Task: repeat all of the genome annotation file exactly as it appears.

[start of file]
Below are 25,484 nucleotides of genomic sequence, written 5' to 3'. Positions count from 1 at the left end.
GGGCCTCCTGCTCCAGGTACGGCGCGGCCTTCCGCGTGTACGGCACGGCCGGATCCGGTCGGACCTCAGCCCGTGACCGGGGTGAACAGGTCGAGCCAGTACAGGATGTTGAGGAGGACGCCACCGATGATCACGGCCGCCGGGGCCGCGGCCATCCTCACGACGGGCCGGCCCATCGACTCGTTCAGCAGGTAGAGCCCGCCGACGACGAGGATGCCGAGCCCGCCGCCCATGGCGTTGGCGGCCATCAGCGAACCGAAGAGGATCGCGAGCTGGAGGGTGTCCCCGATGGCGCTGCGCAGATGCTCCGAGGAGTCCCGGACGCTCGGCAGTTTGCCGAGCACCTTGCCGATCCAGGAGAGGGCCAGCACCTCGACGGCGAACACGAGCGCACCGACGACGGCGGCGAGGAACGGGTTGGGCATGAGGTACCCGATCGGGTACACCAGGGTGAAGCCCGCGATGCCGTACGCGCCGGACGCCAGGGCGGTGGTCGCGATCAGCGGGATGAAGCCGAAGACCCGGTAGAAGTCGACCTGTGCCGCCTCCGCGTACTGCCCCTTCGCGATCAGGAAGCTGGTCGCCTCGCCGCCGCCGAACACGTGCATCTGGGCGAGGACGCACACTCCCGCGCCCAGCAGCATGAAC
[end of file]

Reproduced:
Below are 25,484 nucleotides of genomic sequence, written 5' to 3'. Positions count from 1 at the left end.
GGGCCTCCTGCTCCAGGTACGGCGCGGCCTTCCGCGTGTACGGCACGGCCGGATCCGGTCGGACCTCAGCCCGTGACCGGGGTGAACAGGTCGAGCCAGTACAGGATGTTGAGGAGGACGCCACCGATGATCACGGCCGCCGGGGCCGCGGCCATCCTCACGACGGGCCGGCCCATCGACTCGTTCAGCAGGTAGAGCCCGCCGACGACGAGGATGCCGAGCCCGCCGCCCATGGCGTTGGCGGCCATCAGCGAACCGAAGAGGATCGCGAGCTGGAGGGTGTCCCCGATGGCGCTGCGCAGATGCTCCGAGGAGTCCCGGACGCTCGGCAGTTTGCCGAGCACCTTGCCGATCCAGGAGAGGGCCAGCACCTCGACGGCGAACACGAGCGCACCGACGACGGCGGCGAGGAACGGGTTGGGCATGAGGTACCCGATCGGGTACACCAGGGTGAAGCCCGCGATGCCGTACGCGCCGGACGCCAGGGCGGTGGTCGCGATCAGCGGGATGAAGCCGAAGACCCGGTAGAAGTCGACCTGTGCCGCCTCCGCGTACTGCCCCTTCGCGATCAGGAAGCTGGTCGCCTCGCCGCCGCCGAACACGTGCATCTGGGCGAGGACGCACACTCCCGCGCCCAGCAGCATGAAC